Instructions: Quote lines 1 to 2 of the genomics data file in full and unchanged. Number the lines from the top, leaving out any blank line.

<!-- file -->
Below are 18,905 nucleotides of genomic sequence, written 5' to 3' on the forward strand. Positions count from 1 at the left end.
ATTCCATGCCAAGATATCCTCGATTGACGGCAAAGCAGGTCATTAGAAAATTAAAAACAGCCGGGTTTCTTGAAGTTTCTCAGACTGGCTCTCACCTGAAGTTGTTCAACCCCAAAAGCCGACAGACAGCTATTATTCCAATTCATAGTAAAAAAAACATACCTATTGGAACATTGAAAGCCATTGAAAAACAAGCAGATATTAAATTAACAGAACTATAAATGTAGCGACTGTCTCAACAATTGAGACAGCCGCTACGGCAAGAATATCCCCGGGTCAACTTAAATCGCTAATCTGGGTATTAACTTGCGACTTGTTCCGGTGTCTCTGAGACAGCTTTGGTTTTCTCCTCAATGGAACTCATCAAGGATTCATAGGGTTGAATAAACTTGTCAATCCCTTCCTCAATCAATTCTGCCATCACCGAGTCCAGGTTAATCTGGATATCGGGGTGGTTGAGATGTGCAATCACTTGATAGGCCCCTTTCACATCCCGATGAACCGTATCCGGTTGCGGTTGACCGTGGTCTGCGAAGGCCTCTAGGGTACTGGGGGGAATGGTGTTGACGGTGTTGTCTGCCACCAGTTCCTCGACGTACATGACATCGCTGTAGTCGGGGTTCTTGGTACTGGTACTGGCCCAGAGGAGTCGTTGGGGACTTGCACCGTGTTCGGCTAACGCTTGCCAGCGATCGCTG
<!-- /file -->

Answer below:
Below are 18,905 nucleotides of genomic sequence, written 5' to 3' on the forward strand. Positions count from 1 at the left end.
ATTCCATGCCAAGATATCCTCGATTGACGGCAAAGCAGGTCATTAGAAAATTAAAAACAGCCGGGTTTCTTGAAGTTTCTCAGACTGGCTCTCACCTGAAGTTGTTCAACCCCAAAAGCCGACAGACAGCTATTATTCCAATTCATAGTAAAAAAAACATACCTATTGGAACATTGAAAGCCATTGAAAAACAAGCAGATATTAAATTAACAGAACTATAAATGTAGCGACTGTCTCAACAATTGAGACAGCCGCTACGGCAAGAATATCCCCGGGTCAACTTAAATCGCTAATCTGGGTATTAACTTGCGACTTGTTCCGGTGTCTCTGAGACAGCTTTGGTTTTCTCCTCAATGGAACTCATCAAGGATTCATAGGGTTGAATAAACTTGTCAATCCCTTCCTCAATCAATTCTGCCATCACCGAGTCCAGGTTAATCTGGATATCGGGGTGGTTGAGATGTGCAATCACTTGATAGGCCCCTTTCACATCCCGATGAACCGTATCCGGTTGCGGTTGACCGTGGTCTGCGAAGGCCTCTAGGGTACTGGGGGGAATGGTGTTGACGGTGTTGTCTGCCACCAGTTCCTCGACGTACATGACATCGCTGTAGTCGGGGTTCTTGGTACTGGTACTGGCCCAGAGGAGTCGTTGGGGACTTGCACCGTGTTCGGCTAACGCTTGCCAGCGATCGCTG